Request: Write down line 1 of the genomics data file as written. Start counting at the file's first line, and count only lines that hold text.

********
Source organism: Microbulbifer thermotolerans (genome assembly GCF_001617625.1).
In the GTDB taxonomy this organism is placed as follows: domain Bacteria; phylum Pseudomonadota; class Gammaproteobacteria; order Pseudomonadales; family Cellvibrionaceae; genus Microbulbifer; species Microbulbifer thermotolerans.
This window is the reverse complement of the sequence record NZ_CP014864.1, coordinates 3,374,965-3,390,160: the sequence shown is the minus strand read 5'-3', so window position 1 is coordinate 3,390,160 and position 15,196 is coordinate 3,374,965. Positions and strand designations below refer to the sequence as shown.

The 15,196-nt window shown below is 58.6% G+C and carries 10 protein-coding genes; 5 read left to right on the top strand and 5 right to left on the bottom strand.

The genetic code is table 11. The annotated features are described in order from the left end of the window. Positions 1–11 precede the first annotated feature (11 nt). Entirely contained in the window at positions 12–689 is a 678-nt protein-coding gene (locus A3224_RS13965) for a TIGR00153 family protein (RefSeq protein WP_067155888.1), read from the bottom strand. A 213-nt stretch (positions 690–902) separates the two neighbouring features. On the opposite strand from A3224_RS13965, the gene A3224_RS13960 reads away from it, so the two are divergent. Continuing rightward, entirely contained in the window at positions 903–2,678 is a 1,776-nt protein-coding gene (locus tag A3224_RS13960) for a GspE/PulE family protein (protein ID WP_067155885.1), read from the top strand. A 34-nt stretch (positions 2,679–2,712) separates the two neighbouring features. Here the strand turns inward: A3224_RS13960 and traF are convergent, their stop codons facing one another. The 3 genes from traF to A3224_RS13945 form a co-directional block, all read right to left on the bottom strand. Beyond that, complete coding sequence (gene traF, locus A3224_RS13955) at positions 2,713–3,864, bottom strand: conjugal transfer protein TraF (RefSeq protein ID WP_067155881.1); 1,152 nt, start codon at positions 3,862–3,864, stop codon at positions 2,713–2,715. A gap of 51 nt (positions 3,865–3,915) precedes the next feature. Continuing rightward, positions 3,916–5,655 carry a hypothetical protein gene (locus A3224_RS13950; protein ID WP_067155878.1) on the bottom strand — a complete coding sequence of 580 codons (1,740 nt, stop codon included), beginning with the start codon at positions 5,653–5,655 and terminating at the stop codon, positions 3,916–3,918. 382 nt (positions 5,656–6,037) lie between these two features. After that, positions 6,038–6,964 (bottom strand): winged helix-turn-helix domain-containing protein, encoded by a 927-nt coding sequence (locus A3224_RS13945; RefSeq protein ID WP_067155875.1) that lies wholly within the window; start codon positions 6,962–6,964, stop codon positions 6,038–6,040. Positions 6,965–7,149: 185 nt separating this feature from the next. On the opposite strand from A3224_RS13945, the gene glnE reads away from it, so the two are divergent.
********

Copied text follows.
Source organism: Microbulbifer thermotolerans (genome assembly GCF_001617625.1).